UNITED NATIONS: Violence against women remains the most widespread and pervasive human rights violation in the world, says a UN report released on Friday, the International Day for the Elimination of Violence against Women.

In his message on this special day, UN Secretary-General António Guterres reminded the international community “this discrimination, violence and abuse targeting half of humanity comes at a steep cost, every 11 minutes, a woman or girl is killed by an intimate partner or family member.”

The day kicks off 16 days of activism against gender-based violence, under the theme “Unite! Activism to end violence against women and girls”. The events that will be held across the globe would emphasise the findings of the latest UN report on women.

According to this report, over one in three women experience gender-based violence during their lifetime. In 2021, nearly one in five women, aged 20-24, were married before turning 18. And less than 40 per cent women who experience violence seek help of any sort.

Every 11 minutes, a woman or girl is killed by an intimate partner or family member, says Antonio Guterres

“Behind every feminine statistic is the story of an individual woman or girl who has been failed,” said Sima Bshous, executive director for UN Women, which is the United Nations entity for gender equality and empowerment.

“These deaths are preventable — the tools and the knowledge to do so already exists. Now we need the concerted action across society that will fulfill women’s and girls’ right to feel and to be safe, at home, on the streets and everywhere,” she added.

In Washington, US Secretary of State Antony Blinken said that the Biden administration will soon release an action-oriented update to the priorities for ending gender-based violence around the world.

The new strategy, named as Safe from the Start Re-Visioned initiative, is “purposed to prevent, mitigate, and respond to gender-based violence in humanitarian emergencies and protect survivors or those at risk from the onset of emergencies,” he said.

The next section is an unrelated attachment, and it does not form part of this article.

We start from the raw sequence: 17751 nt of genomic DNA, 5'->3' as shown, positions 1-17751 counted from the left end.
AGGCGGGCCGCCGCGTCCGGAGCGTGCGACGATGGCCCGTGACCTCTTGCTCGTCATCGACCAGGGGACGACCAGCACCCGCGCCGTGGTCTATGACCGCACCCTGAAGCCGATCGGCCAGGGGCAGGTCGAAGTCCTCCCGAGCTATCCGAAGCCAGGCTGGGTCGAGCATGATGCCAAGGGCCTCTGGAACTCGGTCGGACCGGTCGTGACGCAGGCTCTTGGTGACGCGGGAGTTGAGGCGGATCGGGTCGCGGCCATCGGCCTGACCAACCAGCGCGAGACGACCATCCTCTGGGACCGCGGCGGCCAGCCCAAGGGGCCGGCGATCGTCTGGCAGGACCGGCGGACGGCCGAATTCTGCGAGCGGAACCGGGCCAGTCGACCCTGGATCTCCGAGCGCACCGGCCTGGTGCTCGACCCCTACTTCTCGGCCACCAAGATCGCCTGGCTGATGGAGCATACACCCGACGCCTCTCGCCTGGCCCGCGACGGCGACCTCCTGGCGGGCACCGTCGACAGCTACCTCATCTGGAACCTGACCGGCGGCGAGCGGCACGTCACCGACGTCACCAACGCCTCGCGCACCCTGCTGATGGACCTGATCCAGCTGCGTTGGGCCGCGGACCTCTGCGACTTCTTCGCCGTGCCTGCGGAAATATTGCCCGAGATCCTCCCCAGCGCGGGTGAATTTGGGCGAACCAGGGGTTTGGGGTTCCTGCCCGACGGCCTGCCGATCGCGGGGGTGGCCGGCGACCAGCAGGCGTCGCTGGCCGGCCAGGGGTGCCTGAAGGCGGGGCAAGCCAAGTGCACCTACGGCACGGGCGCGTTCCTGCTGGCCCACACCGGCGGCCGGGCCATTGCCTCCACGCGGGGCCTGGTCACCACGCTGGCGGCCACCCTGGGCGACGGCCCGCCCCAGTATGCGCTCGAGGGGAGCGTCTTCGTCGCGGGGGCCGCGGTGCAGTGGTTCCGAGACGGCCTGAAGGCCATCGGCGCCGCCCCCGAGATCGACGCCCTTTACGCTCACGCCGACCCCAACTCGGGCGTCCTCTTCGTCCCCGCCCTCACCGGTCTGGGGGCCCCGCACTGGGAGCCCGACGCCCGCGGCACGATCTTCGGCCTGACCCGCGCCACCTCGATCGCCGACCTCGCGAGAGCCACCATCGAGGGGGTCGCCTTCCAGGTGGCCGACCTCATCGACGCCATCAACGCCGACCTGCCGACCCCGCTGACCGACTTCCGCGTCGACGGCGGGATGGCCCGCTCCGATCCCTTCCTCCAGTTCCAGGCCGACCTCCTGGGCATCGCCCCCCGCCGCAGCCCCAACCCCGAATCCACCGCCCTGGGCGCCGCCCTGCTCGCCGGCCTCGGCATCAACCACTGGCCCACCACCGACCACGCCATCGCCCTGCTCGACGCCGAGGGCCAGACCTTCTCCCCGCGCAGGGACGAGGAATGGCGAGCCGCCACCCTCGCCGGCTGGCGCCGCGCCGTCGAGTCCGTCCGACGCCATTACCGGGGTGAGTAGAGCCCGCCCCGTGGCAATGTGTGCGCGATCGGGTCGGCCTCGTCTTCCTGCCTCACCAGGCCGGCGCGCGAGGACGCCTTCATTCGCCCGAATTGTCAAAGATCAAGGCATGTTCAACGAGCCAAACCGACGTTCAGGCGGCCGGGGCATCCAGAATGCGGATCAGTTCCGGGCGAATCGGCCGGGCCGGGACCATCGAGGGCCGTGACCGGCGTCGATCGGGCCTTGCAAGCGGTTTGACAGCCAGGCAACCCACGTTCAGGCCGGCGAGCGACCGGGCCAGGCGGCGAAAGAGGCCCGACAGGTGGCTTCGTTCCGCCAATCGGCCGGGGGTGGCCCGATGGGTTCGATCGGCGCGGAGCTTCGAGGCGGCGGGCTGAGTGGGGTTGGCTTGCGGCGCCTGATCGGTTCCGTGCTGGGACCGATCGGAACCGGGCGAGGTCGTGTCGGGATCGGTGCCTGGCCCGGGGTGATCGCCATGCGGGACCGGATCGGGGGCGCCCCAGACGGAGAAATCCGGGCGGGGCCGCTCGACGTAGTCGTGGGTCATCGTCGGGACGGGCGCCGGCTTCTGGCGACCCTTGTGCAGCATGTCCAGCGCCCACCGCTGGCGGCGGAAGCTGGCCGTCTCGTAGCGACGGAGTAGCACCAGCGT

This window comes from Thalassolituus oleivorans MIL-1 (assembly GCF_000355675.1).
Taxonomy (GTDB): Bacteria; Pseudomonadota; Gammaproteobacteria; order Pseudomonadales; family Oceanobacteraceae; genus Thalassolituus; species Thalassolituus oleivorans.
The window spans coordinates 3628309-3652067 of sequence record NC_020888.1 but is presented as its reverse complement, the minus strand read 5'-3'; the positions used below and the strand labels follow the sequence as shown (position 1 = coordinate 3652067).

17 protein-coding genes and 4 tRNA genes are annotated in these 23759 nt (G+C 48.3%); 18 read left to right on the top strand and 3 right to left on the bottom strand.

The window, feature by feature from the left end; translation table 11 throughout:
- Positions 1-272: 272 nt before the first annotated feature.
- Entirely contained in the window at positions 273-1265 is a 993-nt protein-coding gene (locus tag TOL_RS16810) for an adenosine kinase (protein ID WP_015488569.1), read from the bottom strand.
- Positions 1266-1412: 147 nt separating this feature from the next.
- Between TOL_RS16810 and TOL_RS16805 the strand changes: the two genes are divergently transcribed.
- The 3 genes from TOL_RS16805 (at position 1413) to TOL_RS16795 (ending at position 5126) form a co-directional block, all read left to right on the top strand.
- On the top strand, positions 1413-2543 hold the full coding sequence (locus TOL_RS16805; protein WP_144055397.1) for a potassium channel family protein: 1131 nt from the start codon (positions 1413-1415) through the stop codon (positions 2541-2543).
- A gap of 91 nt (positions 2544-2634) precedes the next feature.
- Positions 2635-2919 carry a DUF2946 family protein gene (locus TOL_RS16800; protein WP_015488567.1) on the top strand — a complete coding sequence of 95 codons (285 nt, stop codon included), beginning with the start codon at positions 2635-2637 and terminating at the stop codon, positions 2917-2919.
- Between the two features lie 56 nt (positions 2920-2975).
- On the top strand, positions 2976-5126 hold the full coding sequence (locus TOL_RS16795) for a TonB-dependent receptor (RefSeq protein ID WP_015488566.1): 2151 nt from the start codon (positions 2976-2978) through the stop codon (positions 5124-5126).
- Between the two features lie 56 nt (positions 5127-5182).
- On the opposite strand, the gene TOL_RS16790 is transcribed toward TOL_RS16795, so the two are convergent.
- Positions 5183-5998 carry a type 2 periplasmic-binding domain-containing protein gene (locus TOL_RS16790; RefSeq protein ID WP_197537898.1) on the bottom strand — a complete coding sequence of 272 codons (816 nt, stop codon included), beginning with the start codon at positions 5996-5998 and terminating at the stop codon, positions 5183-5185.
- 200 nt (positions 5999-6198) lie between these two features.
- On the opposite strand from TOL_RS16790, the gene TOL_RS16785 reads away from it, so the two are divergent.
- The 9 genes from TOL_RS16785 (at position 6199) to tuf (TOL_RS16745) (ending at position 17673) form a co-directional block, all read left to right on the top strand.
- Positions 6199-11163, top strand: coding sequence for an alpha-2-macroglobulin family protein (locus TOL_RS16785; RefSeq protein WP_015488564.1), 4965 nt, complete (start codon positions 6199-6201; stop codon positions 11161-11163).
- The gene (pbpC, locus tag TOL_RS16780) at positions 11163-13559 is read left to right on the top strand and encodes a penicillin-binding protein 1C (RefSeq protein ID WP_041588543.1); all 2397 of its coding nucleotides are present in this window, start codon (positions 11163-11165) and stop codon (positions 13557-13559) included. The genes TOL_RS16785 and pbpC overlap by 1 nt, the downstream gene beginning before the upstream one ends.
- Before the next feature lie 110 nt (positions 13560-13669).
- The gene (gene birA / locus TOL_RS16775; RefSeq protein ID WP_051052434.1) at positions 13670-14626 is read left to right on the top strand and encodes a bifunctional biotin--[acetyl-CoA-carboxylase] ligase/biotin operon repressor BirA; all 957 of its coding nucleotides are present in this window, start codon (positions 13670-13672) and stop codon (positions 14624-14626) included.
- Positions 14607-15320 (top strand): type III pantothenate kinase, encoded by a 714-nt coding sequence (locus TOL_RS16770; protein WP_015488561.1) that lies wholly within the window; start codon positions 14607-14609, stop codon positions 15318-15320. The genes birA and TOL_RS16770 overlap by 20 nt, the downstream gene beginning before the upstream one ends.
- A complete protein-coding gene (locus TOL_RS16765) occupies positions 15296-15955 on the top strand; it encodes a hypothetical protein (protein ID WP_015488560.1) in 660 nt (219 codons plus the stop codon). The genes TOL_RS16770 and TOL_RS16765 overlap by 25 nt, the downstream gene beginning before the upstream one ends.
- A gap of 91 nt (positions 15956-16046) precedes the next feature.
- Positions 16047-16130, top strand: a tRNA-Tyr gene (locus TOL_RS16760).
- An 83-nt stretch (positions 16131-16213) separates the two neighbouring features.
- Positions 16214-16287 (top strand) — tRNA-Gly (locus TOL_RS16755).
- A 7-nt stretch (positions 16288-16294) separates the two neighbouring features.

The report prepared by 11 UN entities, and released on Friday, noted that global emergencies, crises, and conflict further intensify violence against women and exacerbated the drivers and risk factors. “Since the start of Covid-19, 45 per cent of women reported that they or a woman they know has experienced a form of VAWG”, the UN agencies reported.

According to this report, natural disasters also aggravate all types of gender-based violence, as witnessed in 2005 during Hurricane Katrina, the 2010 earthquake in Haiti, in 2011’s tropical cyclones in Vanuatu, and from 2019 to 2022 during bush fires in Australia. The report also noted that existing forms of gender-based violence had grown online as anti-rights movements flourished.

The report argues that large-scale reductions in violence against women can be achieved through intensive feminist activism and advocacy coupled with evidence and practice-informed multisectoral action and investment. Citing evidence suggesting that “strong and autonomous feminist movements” as being “the most critical factor” in ending violence, UN Women and its sister agencies are calling upon governments and partners to “act now to end violence against women and show their solidarity to women’s rights movements and activists”.

Taking steps, making a stand The UN is advocating for resisting the rollback on women’s rights; amplifying the voices of women human rights defenders and feminist women’s movements; mobilizing more actors to join movements to end violence globally; and promoting the leadership and participation of women and girls in political, policy making, and decision-making spaces.

The report also underscored the need to strengthen protections to prevent and eliminate violence, harassment, threats, intimidation, and discrimination against women human rights defenders and women’s rights advocates and activists.

Published in Dawn, November 26th, 2022

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